A manageable and predictable safety profile was demonstrated for acadesine at single doses between 50 and 210 mg/kg; 210 mg/kg was the maximum tolerated dose (MTD) and optimal biological dose (OBD). Grade ≥2 hyperuricemia occurred commonly but was not clinically significant and resolved with the administration of prophylactic allopurinol. Other adverse events included transient anemia and/or thrombocytopenia (not clinically significant), renal impairment, and transient infusion-related hypotension (clinically significant). Trends of efficacy such as a reduction of peripheral CLL cells and reduction in lymphadenopathy were observed; however, the results were variable due to the small population and the range of doses tested.
A MTD of 210 mg/kg was established with single acadesine dose. Multiple dose administrations at the OBD were tested with an acceptable safety profile, showing that acadesine might be a valuable agent for the treatment of relapsed/refractory CLL patients.
Acadesine; Relapsed-refractory CLL; Apoptosis; Phase I/III trials; Leukemias and lymphomas
Vincristine (VCR) is a mainstay of treatment of hematologic malignancies and solid tumors due to its well-defined mechanism of action, demonstrated anticancer activity and its ability to be combined with other agents. VCR is an M-phase cell cycle-specific anticancer drug with activity that is concentration and exposure duration dependent. The pharmacokinetic profile of standard VCR is described by a bi-exponential elimination pattern with a very fast initial distribution half-life followed by a longer elimination half-life. VCR also has a large volume of distribution, suggesting diffuse distribution and tissue binding. These properties may limit optimal drug exposure and delivery to target tissues as well as clinical utility as a single agent or as an effective component of multi-agent regimens. Vincristine sulfate liposome injection (VSLI), Marqibo®, is a sphingomyelin and cholesterol-based nanoparticle formulation of VCR that was designed to overcome the dosing and pharmacokinetic limitations of standard VCR. VSLI was developed to increase the circulation time, optimize delivery to target tissues and facilitate dose intensification without increasing toxicity. In xenograft studies in mice, VSLI had a higher maximum tolerated dose, superior antitumor activity and delivered higher amounts of active drug to target tissues compared to standard VCR. VSLI recently received accelerated FDA approval for use in adults with advanced, relapsed and refractory Philadelphia chromosome-negative ALL and is in development for untreated adult ALL, pediatric ALL and untreated aggressive NHL. Here, we summarize the nonclinical data for VSLI that support its continued clinical development and recent approval for use in adult ALL.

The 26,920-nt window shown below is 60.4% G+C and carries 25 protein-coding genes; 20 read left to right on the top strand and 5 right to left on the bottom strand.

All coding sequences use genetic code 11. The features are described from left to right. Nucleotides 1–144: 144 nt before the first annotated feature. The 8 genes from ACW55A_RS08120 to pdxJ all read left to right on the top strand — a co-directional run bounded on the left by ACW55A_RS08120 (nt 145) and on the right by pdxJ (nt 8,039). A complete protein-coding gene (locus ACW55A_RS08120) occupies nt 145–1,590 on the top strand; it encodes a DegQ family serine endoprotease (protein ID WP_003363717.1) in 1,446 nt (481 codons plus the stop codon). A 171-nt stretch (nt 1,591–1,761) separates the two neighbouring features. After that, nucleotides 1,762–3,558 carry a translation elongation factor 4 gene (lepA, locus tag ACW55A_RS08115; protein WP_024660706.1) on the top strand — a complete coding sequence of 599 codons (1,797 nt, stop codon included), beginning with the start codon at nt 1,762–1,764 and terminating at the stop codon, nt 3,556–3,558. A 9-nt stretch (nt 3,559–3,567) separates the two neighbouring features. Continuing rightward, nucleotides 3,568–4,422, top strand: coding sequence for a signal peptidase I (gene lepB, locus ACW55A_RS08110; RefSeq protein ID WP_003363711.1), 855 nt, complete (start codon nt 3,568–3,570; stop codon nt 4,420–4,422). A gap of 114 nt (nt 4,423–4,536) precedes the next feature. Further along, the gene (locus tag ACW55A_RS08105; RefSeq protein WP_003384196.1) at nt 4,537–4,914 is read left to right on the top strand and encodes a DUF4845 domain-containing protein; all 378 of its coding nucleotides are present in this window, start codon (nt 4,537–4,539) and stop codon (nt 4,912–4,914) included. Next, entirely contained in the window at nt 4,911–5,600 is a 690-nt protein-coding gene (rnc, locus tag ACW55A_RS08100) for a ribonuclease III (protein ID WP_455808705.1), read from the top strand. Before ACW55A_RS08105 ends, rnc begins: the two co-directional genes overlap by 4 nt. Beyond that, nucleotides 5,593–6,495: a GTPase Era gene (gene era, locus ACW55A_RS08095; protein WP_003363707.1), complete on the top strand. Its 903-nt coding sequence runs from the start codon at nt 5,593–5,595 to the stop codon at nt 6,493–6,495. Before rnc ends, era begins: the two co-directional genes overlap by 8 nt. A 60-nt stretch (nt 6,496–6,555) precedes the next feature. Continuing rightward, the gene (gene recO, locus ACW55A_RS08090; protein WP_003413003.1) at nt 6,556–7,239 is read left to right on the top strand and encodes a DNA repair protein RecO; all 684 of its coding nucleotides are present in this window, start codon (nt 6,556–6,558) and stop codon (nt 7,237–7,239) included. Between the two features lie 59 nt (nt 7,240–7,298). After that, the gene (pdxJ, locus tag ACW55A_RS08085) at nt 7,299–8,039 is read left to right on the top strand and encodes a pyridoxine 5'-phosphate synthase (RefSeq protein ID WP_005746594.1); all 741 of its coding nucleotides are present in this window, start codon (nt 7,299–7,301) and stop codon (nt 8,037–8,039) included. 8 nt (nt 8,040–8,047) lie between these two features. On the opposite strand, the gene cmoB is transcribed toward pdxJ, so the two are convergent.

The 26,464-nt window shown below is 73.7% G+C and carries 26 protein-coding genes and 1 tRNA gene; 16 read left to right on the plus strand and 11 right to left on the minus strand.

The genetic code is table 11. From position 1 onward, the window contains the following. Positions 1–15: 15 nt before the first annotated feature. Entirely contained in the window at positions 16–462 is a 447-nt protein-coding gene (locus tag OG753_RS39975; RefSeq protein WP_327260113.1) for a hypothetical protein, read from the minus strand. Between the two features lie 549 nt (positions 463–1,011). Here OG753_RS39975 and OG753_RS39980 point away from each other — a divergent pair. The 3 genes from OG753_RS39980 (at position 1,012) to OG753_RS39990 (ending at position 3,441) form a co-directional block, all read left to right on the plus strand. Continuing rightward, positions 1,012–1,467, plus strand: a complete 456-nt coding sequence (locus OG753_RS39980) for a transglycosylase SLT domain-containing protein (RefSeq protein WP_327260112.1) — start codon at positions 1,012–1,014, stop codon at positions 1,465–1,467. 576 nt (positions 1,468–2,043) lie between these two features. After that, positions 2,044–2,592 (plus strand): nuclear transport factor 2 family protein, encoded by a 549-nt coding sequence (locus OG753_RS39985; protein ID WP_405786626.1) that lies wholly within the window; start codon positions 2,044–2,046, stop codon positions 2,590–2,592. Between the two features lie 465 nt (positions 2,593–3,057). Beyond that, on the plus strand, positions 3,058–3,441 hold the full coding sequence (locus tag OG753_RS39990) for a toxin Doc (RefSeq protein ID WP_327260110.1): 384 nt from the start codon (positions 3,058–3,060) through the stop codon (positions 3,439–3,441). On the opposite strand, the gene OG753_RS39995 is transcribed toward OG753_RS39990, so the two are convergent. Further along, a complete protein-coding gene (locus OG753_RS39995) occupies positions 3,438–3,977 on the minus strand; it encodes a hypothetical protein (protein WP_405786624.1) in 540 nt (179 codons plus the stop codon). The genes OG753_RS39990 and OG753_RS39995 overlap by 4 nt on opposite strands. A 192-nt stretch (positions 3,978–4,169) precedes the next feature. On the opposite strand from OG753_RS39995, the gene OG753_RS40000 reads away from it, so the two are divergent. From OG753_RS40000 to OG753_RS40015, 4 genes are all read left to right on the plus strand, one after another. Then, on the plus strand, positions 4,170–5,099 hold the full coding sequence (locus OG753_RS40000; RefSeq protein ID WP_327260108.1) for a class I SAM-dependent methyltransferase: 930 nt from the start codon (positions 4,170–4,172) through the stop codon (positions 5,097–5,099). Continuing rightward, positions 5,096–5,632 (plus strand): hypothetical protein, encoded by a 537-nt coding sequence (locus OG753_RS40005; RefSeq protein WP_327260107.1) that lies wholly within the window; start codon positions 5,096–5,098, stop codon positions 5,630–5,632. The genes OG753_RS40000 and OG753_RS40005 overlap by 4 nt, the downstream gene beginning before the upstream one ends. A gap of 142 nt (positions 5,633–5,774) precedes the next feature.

Liposome; Marqibo; Pharmacokinetics; Vincristine; VSLI; Xenograft
Irinotecan and thalidomide are commonly administered antineoplastic drugs. Combination treatment may potentiate their antitumor effect and protect against irinotecan's intestinal toxicity. We investigated whether thalidomide can modulate the pharmacokinetics of irinotecan and metabolites.
The study employed a crossover design in which advanced solid tumor patients were randomized to two arms and treated with irinotecan 350 mg/m2 intravenously (IV) every 3 weeks and thalidomide orally (p.o.) 400 mg daily. Pharmacokinetic data when irinotecan was administered as a single agent in each arm were compared to data when the two study agents were co-administered using paired t tests. Eighty percent and 90% confidence intervals for the true difference were also calculated.
The differences in pharmacokinetic parameters and metabolic markers after thalidomide administration were small and unlikely to be clinically significant. With the exception of APC T1/2, none of the upper confidence limits exceeds a 50% increase.
This study did not find any clinically meaningful effects of thalidomide on the pharmacokinetics of irinotecan or its metabolites.
Irinotecan; Thalidomide; Pharmacokinetic interaction; Crossover design
To investigate the pharmacokinetics and disposition of [14C]pomalidomide following a single oral dose to healthy male subjects.
Eight subjects were administered a single 2 mg oral suspension of [14C]pomalidomide. Blood (plasma), urine and feces were collected. Mass balance of radioactivity and the pharmacokinetics of radioactivity, pomalidomide and metabolites were determined. Metabolite profiling and characterization was performed. The enzymes involved in pomalidomide metabolism and the potential pharmacological activity of metabolites were evaluated in vitro.